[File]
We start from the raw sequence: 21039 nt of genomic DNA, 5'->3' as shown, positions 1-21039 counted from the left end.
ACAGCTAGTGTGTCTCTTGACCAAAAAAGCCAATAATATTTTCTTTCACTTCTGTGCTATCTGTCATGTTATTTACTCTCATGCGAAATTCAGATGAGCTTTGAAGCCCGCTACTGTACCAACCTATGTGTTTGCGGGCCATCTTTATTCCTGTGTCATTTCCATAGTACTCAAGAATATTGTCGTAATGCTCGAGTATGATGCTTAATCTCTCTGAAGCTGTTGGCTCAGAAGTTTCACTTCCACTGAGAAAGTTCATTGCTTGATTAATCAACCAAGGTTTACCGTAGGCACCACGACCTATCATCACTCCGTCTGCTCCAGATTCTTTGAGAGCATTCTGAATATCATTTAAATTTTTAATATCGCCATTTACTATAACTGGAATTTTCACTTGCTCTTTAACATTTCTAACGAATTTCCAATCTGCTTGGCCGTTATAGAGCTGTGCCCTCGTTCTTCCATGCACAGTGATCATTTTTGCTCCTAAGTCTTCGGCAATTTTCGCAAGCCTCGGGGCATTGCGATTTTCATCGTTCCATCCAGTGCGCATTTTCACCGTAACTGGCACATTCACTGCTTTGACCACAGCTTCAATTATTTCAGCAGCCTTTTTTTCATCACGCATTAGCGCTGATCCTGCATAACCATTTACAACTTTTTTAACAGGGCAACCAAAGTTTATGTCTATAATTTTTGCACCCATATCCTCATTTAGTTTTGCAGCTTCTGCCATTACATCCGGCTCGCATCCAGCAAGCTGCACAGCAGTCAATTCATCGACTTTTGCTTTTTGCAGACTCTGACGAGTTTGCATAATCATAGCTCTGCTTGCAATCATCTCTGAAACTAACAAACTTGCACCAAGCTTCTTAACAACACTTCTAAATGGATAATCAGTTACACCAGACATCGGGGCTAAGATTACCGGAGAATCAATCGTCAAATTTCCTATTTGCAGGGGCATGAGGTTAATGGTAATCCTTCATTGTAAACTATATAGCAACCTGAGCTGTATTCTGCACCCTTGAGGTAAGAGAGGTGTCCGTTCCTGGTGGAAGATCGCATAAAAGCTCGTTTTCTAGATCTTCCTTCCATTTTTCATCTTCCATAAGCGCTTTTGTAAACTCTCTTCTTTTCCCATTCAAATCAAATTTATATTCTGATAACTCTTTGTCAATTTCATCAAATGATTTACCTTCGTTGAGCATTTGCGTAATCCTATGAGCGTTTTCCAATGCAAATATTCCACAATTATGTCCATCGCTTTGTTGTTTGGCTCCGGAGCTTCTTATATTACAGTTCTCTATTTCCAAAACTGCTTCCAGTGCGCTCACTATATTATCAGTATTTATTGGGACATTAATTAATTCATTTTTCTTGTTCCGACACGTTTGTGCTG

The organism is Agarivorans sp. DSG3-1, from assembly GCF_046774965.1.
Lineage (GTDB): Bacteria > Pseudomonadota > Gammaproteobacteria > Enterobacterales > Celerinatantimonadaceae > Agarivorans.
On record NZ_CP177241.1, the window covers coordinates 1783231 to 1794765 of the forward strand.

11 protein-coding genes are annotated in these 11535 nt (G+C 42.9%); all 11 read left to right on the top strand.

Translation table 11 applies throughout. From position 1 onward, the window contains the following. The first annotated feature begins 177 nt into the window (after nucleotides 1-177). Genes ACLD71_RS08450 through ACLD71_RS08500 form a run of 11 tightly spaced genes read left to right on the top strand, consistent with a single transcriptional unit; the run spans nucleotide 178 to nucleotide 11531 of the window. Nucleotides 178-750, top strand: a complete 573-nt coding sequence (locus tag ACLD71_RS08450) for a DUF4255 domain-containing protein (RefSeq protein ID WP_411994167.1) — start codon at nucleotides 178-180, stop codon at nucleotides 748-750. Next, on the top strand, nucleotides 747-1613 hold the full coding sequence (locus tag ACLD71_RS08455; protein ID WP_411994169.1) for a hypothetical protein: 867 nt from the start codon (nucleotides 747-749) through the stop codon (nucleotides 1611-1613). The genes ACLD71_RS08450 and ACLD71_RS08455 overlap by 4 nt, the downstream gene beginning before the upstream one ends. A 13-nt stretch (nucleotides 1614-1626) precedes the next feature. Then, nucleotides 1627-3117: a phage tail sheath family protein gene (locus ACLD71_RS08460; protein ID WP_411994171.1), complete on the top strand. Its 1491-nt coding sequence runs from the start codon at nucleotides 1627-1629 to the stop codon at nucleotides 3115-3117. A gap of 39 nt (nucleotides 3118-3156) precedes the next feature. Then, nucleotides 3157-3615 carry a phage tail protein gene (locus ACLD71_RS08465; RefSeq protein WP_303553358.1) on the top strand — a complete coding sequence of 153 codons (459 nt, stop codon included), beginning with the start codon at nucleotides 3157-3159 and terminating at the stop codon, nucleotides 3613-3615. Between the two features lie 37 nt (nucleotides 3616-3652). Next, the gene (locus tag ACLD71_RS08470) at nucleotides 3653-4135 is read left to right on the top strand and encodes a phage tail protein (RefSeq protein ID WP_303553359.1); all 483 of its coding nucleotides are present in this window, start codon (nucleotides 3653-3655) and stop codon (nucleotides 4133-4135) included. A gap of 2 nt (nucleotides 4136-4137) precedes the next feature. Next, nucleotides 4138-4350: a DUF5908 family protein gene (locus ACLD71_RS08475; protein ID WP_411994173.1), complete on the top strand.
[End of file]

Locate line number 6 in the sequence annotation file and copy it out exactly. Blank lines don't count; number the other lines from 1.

11 protein-coding genes are annotated in these 11535 nt (G+C 42.9%); all 11 read left to right on the top strand.